For Trump, the partisan ‘witch hunt’ isn’t over
The probe that never should have begun, run by prosecutors who have no authority to judge his presidency, produced a report that’s not worth the paper on which it’s written.
That was President Trump’s view of special counsel Robert Mueller’s investigation, even before Mr. Mueller delivered his long-awaited report late Friday to Attorney General William P. Barr. The probe has dogged the president for more than half of his term, and promises to provide ammunition for Democrats all the way through 2020.
When the report finally came, Mr. Trump was far from Washington, ensconced in one of his favorite places Mar-a-Lago, his private oceanside club in Palm Beach, Florida. He is spending the weekend there after meeting Friday afternoon with leaders of Caribbean nations, and speaking by phone with German Chancellor Angela Merkel.
“The next steps are up to Attorney General Barr, and we look forward to the process taking its course,” White House press secretary Sarah Huckabee Sanders said on Twitter. “The White House has not received or been briefed on the special counsel’s report.”
The first member of Mr. Trump’s family to comment publicly was the president’s eldest son, Donald Trump Jr., who tweeted simply, ”#CollusionTruthers.”
House Democrats are certain to use findings in the report to try to further their ongoing investigations of the president. But Mr. Trump and his team believe his cause will be helped in the process by Democrats overreaching and alienating swing voters.
Americans for Limited Government President Rick Manning noted that the Mueller report isn’t recommending any prosecutions for Russia collusion.
“Every media outlet owes President Trump a non-stop apology for their continued claims that there was a conspiracy and that his presidency was illegitimate,” Mr. Manning said. “Mueller ended his investigation with zero prosecutions of Trump campaign officials for conspiracy with Russia to hack the DNC and Podesta emails,” a reference to former Hillary Clinton campaign manager John Podesta.
In the court of public opinion, the sheer length of the two-year-old Mueller probe could bolster the president’s view that the investigation was a “witch hunt.”
“I think the one thing that has hurt the Mueller investigation in the eyes of the public is how long it’s taken,” said Republican strategist Mark Corallo, a former Justice Department official who worked briefly on the president’s legal team. “You would think we would know by now whether there had been any overt or covert efforts by members of the Trump campaign to engage with the Russian government of Vladimir Putin to fix the election.”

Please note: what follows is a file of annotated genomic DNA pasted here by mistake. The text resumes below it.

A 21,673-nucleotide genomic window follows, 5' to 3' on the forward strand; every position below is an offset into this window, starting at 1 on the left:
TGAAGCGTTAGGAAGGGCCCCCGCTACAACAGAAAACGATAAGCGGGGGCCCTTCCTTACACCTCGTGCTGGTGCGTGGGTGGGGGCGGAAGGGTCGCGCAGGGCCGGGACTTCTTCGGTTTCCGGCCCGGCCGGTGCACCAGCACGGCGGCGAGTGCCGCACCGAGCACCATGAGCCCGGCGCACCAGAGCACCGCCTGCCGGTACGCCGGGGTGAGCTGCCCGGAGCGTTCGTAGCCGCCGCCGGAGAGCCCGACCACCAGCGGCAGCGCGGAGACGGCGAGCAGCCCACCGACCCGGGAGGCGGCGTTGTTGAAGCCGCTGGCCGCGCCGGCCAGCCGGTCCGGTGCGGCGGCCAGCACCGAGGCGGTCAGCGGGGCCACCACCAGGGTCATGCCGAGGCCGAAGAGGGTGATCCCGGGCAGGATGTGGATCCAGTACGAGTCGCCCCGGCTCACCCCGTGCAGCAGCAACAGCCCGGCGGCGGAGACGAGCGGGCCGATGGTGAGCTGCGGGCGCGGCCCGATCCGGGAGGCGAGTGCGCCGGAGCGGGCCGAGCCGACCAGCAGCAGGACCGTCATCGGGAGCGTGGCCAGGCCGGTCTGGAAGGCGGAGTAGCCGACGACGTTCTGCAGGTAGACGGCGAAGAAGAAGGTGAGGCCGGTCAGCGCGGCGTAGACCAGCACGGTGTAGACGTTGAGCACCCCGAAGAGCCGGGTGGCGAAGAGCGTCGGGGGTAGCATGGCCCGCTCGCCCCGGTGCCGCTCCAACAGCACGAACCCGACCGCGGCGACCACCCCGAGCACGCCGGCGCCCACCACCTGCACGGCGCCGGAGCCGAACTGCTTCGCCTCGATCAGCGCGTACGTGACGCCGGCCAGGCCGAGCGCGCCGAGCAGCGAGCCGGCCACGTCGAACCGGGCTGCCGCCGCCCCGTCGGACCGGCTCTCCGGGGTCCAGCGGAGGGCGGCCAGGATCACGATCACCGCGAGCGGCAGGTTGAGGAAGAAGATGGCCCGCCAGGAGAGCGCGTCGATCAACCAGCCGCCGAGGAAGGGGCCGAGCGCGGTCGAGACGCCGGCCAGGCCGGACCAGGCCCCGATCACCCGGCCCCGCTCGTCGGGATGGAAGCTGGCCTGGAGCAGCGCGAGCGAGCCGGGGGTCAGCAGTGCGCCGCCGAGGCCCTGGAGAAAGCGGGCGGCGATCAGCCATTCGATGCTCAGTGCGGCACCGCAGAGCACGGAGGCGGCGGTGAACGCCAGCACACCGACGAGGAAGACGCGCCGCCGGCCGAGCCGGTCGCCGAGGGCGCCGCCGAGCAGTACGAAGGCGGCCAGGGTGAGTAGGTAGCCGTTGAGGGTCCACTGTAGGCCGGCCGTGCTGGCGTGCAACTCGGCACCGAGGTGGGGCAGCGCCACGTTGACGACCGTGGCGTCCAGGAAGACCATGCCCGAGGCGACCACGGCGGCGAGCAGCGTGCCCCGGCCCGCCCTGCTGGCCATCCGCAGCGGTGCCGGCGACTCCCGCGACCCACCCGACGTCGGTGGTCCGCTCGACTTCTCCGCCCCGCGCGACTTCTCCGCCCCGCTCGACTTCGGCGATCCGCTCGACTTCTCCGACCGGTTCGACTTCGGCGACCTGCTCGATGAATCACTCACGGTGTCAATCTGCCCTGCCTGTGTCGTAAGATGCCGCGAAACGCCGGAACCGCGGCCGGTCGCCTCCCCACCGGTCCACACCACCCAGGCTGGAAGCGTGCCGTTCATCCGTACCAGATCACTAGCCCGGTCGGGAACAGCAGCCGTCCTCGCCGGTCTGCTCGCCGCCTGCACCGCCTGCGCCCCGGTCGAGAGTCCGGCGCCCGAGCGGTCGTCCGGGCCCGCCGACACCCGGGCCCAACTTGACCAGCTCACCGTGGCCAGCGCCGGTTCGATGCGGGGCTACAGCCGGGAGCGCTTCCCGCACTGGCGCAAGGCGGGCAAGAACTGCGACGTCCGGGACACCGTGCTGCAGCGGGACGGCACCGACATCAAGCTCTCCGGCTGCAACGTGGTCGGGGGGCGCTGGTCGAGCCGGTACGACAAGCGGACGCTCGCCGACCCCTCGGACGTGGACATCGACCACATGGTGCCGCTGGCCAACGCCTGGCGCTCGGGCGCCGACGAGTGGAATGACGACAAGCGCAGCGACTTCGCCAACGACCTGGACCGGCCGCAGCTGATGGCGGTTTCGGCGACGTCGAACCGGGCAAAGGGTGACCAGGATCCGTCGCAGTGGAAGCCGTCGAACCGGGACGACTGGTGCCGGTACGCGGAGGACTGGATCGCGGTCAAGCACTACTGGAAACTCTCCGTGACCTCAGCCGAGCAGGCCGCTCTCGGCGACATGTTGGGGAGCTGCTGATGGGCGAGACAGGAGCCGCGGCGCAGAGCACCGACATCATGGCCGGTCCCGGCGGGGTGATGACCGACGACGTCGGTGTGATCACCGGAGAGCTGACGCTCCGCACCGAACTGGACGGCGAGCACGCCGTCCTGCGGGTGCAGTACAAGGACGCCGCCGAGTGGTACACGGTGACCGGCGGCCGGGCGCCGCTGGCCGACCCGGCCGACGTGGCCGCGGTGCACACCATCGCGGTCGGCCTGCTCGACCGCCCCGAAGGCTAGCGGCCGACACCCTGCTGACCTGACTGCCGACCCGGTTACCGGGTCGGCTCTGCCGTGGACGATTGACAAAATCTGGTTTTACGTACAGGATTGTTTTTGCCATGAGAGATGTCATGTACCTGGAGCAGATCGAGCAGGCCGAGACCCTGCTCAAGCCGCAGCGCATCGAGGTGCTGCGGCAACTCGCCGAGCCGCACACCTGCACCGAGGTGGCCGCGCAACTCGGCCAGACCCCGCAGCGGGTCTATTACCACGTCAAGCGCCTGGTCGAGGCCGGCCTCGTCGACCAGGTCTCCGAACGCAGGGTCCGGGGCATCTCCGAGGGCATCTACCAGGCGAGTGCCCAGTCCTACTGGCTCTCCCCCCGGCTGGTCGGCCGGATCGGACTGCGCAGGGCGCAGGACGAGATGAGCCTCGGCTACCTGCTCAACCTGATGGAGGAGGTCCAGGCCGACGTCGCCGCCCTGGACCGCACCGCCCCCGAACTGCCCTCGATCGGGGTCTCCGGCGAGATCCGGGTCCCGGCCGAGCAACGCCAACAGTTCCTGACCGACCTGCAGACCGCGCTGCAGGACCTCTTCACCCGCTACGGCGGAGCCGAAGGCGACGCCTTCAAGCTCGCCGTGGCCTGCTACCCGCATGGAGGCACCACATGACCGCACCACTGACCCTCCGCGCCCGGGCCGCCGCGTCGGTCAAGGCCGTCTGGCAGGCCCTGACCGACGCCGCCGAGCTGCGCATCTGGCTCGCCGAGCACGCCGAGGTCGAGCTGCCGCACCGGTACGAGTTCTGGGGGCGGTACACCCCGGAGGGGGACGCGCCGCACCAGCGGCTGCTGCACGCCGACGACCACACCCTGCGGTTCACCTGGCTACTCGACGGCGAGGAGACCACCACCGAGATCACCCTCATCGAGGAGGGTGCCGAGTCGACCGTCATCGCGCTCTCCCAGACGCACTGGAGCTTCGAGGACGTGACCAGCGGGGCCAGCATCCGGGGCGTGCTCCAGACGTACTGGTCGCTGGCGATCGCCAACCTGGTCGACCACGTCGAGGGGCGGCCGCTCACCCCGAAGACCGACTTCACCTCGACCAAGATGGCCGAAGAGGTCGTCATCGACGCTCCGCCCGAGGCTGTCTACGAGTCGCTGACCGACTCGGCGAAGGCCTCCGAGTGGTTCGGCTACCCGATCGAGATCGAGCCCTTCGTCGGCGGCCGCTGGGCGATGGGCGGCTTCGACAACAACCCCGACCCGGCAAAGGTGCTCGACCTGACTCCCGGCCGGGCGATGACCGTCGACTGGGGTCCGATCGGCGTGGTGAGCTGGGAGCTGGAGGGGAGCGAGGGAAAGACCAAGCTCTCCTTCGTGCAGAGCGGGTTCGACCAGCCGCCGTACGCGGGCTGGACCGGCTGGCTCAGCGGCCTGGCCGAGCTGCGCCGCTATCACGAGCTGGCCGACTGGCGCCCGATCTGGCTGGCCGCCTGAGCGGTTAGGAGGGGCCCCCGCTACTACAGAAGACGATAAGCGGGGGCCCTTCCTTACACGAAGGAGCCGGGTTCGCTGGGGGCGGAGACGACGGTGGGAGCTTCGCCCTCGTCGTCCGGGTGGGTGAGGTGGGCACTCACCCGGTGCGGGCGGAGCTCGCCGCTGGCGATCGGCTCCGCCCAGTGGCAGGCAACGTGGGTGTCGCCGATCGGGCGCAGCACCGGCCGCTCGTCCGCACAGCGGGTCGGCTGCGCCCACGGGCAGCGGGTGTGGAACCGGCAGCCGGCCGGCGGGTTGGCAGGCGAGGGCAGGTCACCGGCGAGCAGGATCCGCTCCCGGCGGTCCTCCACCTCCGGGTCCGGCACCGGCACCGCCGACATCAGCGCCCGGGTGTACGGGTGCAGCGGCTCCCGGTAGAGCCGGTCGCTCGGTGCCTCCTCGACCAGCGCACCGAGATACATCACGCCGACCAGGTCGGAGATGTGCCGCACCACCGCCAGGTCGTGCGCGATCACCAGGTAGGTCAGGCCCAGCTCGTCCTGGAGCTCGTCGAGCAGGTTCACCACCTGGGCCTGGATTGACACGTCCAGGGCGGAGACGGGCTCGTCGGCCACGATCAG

The special counsel’s probe has already brought indictments against 34 individuals, including 25 Russians, and three corporations. Among them is the president’s first national security adviser, former Gen. Michael Flynn.
Less than a month into his presidency, Mr. Trump referred to the persistent accusations of collusion as “this Russian connection non-sense.” He soon began calling it a “hoax” and a “witch hunt.”
After his firing of FBI Director James Comey prompted the appointment of Mr. Mueller, however, the president wasn’t willing to take the politically radioactive step of firing the special counsel’s supervisor, Deputy Attorney General Rod Rosenstein. So Mr. Trump spent nearly two years largely cooperating with the investigation privately while trying to undermine its legitimacy publicly.
His attacks on Mr. Mueller personally intensified, accusing the special counsel of being “conflicted.”
In the days before the report’s release, the president tried another line of attack: that Mr. Rosenstein and Mr. Mueller were not elected to do anything.
“I have a deputy, appoints a man to write a report on me, to make a determination on my presidency,” Mr. Trump told Fox Business Network this week. “People will not stand for it. I had one of the greatest election victories in history.”
Some observers said the president’s view ignores the role of law enforcement.
“There’s nothing illegitimate about the Justice Department conducting investigations under the purview of Article II of the Constitution,” Mr. Corallo said. “The president is the one who appoints the leadership of the federal agencies. They serve at his pleasure.”
Mr. Trump did indeed appoint Mr. Rosenstein, who assumed oversight of the special counsel probe when former Attorney General Jeff Sessions recused himself, to the president’s everlasting criticism.